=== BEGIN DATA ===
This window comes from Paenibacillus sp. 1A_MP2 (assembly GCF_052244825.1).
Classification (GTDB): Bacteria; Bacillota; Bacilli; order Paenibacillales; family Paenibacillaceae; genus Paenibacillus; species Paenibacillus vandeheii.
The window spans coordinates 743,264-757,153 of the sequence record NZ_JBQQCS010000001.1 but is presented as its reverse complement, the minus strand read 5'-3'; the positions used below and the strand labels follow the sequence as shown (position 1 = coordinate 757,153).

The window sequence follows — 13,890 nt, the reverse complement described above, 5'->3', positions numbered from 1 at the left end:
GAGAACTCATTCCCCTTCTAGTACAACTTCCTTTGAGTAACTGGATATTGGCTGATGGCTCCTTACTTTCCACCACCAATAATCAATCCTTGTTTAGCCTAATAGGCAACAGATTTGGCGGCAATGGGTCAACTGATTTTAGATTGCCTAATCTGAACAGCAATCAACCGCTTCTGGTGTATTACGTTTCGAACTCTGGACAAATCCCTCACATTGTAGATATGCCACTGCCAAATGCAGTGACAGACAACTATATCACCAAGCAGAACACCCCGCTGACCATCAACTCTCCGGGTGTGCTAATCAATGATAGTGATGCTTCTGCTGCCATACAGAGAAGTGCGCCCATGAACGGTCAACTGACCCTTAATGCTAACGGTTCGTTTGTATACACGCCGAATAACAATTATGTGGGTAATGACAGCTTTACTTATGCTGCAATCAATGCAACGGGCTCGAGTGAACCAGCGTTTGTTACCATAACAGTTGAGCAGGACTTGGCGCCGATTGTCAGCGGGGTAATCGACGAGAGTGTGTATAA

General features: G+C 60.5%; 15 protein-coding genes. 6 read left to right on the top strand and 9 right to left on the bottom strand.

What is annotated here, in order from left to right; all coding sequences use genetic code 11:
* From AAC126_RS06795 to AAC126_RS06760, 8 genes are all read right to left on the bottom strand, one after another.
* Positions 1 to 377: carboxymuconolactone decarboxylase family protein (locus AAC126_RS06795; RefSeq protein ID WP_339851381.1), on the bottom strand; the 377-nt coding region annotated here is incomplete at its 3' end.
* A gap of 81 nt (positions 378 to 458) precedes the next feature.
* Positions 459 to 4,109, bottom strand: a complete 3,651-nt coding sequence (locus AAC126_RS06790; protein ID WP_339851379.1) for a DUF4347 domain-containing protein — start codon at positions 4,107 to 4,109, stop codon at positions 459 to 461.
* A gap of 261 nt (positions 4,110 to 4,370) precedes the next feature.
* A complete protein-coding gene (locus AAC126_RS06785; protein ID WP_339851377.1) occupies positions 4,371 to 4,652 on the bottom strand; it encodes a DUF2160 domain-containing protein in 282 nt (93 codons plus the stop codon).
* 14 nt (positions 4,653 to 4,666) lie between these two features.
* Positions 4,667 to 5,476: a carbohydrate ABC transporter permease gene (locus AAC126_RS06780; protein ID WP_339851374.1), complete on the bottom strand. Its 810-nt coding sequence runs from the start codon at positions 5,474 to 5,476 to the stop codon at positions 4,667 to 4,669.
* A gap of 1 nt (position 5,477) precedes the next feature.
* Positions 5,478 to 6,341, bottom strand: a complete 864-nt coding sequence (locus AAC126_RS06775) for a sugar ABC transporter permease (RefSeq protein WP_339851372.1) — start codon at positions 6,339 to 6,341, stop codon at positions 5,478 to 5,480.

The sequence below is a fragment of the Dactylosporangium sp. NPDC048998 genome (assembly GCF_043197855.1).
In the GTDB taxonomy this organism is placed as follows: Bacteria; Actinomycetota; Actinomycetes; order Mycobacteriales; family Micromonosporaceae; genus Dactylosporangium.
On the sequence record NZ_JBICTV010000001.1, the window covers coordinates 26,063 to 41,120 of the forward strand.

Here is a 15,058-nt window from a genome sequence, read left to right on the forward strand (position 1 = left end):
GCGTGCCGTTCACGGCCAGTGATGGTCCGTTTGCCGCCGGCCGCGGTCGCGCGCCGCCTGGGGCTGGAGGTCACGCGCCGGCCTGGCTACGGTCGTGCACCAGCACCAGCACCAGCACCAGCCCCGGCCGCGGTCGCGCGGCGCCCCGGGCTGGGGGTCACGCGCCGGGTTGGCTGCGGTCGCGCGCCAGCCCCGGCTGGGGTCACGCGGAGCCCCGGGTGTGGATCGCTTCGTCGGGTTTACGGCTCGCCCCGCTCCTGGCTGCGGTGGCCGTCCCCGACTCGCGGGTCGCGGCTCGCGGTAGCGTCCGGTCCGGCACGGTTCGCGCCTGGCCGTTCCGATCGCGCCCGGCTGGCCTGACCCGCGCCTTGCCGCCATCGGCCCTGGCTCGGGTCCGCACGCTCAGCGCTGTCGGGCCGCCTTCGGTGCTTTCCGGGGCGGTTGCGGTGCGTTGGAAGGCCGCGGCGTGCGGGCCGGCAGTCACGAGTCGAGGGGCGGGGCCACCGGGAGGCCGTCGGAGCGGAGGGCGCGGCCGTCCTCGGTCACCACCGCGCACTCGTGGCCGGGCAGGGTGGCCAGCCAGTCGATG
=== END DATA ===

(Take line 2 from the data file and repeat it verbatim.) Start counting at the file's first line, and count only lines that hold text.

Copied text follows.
Classification (GTDB): Bacteria; Bacillota; Bacilli; order Paenibacillales; family Paenibacillaceae; genus Paenibacillus; species Paenibacillus vandeheii.